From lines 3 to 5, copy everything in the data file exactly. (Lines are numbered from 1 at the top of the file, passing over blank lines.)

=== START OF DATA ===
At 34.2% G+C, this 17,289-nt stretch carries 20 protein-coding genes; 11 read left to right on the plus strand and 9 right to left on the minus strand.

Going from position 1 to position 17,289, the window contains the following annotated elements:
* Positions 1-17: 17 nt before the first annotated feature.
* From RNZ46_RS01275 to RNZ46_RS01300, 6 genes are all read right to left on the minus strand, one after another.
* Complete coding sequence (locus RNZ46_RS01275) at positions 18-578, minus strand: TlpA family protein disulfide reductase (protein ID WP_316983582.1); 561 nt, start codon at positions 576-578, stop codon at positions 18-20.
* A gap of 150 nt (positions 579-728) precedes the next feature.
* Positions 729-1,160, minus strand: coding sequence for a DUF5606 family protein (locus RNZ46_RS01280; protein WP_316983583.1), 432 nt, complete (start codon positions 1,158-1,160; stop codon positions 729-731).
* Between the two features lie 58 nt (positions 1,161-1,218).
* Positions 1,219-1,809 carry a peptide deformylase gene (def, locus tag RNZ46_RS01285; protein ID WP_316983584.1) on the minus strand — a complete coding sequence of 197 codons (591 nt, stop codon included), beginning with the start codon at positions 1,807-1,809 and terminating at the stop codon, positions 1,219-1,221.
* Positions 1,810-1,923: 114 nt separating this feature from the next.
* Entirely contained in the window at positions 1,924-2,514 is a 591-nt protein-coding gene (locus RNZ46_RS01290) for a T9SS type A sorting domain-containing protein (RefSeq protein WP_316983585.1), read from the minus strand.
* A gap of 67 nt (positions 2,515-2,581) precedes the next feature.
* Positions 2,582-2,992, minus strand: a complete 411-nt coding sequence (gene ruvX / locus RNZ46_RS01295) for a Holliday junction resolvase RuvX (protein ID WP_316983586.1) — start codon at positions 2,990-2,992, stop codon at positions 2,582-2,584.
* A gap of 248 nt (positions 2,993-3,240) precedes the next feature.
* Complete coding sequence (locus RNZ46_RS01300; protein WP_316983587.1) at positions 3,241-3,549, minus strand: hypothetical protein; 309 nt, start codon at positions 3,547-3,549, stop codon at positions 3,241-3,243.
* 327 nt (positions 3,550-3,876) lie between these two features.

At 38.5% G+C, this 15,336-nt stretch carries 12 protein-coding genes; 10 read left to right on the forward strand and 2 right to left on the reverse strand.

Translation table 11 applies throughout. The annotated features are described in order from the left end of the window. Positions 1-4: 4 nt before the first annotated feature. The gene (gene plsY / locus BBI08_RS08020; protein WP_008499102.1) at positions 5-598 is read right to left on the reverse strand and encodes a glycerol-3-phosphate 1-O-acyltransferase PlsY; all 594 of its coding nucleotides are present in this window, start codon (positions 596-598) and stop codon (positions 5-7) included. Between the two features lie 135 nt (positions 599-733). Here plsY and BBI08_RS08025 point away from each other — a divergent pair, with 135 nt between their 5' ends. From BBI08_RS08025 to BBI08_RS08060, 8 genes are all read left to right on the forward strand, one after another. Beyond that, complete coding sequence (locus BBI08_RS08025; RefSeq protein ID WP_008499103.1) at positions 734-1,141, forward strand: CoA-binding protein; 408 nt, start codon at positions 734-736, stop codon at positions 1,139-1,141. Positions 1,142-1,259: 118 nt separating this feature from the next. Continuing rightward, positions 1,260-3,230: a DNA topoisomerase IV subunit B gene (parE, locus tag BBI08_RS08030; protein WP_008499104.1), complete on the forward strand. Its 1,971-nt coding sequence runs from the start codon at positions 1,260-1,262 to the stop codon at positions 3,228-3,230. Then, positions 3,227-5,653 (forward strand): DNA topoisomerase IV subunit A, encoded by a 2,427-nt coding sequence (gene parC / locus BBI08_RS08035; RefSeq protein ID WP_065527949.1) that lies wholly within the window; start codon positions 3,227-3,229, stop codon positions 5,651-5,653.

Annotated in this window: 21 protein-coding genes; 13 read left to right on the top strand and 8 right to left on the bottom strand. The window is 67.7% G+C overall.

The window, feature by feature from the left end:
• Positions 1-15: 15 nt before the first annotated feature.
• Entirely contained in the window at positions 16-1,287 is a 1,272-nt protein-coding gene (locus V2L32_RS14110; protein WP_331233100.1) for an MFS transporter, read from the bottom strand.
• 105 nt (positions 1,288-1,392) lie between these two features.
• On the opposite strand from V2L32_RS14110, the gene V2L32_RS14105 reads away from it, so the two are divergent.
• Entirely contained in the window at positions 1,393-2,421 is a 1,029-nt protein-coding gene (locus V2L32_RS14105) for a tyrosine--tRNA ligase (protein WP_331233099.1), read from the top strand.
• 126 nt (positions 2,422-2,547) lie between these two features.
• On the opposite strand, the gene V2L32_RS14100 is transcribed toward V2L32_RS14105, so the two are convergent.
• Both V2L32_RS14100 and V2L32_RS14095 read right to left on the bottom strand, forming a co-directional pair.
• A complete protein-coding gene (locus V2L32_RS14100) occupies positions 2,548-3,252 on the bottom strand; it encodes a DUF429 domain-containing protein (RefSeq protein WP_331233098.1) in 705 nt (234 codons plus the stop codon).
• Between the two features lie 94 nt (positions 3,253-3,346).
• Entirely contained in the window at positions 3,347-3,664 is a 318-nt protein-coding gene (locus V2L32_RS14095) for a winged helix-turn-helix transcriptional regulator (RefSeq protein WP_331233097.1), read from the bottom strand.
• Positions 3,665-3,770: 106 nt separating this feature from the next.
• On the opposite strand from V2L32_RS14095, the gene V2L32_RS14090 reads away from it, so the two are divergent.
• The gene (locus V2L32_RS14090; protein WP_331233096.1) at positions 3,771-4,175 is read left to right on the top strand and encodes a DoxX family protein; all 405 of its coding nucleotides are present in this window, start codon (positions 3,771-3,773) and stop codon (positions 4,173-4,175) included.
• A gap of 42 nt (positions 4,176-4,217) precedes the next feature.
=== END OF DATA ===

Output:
* Positions 1-17: 17 nt before the first annotated feature.
* From RNZ46_RS01275 to RNZ46_RS01300, 6 genes are all read right to left on the minus strand, one after another.
* Complete coding sequence (locus RNZ46_RS01275) at positions 18-578, minus strand: TlpA family protein disulfide reductase (protein ID WP_316983582.1); 561 nt, start codon at positions 576-578, stop codon at positions 18-20.